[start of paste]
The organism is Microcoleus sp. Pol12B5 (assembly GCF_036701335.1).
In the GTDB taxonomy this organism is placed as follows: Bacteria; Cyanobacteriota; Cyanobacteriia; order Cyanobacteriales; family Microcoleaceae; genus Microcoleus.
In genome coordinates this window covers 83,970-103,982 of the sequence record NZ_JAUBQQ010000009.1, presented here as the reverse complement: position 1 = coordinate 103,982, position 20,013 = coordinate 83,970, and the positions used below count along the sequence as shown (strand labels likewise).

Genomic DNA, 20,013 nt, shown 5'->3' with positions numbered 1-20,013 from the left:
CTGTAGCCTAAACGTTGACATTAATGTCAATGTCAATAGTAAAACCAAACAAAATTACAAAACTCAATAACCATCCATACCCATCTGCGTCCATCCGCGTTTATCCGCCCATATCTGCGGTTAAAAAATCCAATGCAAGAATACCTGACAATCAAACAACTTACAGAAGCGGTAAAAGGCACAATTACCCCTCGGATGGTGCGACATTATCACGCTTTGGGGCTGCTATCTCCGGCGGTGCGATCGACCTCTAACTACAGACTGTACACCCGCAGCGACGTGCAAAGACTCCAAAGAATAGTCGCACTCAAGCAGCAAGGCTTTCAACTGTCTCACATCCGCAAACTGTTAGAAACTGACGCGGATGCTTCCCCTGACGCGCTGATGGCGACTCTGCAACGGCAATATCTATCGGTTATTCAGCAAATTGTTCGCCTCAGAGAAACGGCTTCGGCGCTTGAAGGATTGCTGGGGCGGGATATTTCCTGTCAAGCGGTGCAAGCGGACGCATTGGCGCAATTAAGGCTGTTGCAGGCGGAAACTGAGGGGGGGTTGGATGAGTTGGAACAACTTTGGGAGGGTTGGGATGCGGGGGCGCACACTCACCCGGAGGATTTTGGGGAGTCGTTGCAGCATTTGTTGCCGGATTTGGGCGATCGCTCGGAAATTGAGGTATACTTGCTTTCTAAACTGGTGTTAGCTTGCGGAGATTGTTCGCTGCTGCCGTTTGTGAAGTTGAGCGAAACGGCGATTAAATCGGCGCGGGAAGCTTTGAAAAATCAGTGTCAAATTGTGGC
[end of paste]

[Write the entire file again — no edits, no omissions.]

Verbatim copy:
The organism is Microcoleus sp. Pol12B5 (assembly GCF_036701335.1).
In the GTDB taxonomy this organism is placed as follows: Bacteria; Cyanobacteriota; Cyanobacteriia; order Cyanobacteriales; family Microcoleaceae; genus Microcoleus.
In genome coordinates this window covers 83,970-103,982 of the sequence record NZ_JAUBQQ010000009.1, presented here as the reverse complement: position 1 = coordinate 103,982, position 20,013 = coordinate 83,970, and the positions used below count along the sequence as shown (strand labels likewise).

Genomic DNA, 20,013 nt, shown 5'->3' with positions numbered 1-20,013 from the left:
CTGTAGCCTAAACGTTGACATTAATGTCAATGTCAATAGTAAAACCAAACAAAATTACAAAACTCAATAACCATCCATACCCATCTGCGTCCATCCGCGTTTATCCGCCCATATCTGCGGTTAAAAAATCCAATGCAAGAATACCTGACAATCAAACAACTTACAGAAGCGGTAAAAGGCACAATTACCCCTCGGATGGTGCGACATTATCACGCTTTGGGGCTGCTATCTCCGGCGGTGCGATCGACCTCTAACTACAGACTGTACACCCGCAGCGACGTGCAAAGACTCCAAAGAATAGTCGCACTCAAGCAGCAAGGCTTTCAACTGTCTCACATCCGCAAACTGTTAGAAACTGACGCGGATGCTTCCCCTGACGCGCTGATGGCGACTCTGCAACGGCAATATCTATCGGTTATTCAGCAAATTGTTCGCCTCAGAGAAACGGCTTCGGCGCTTGAAGGATTGCTGGGGCGGGATATTTCCTGTCAAGCGGTGCAAGCGGACGCATTGGCGCAATTAAGGCTGTTGCAGGCGGAAACTGAGGGGGGGTTGGATGAGTTGGAACAACTTTGGGAGGGTTGGGATGCGGGGGCGCACACTCACCCGGAGGATTTTGGGGAGTCGTTGCAGCATTTGTTGCCGGATTTGGGCGATCGCTCGGAAATTGAGGTATACTTGCTTTCTAAACTGGTGTTAGCTTGCGGAGATTGTTCGCTGCTGCCGTTTGTGAAGTTGAGCGAAACGGCGATTAAATCGGCGCGGGAAGCTTTGAAAAATCAGTGTCAAATTGTGGC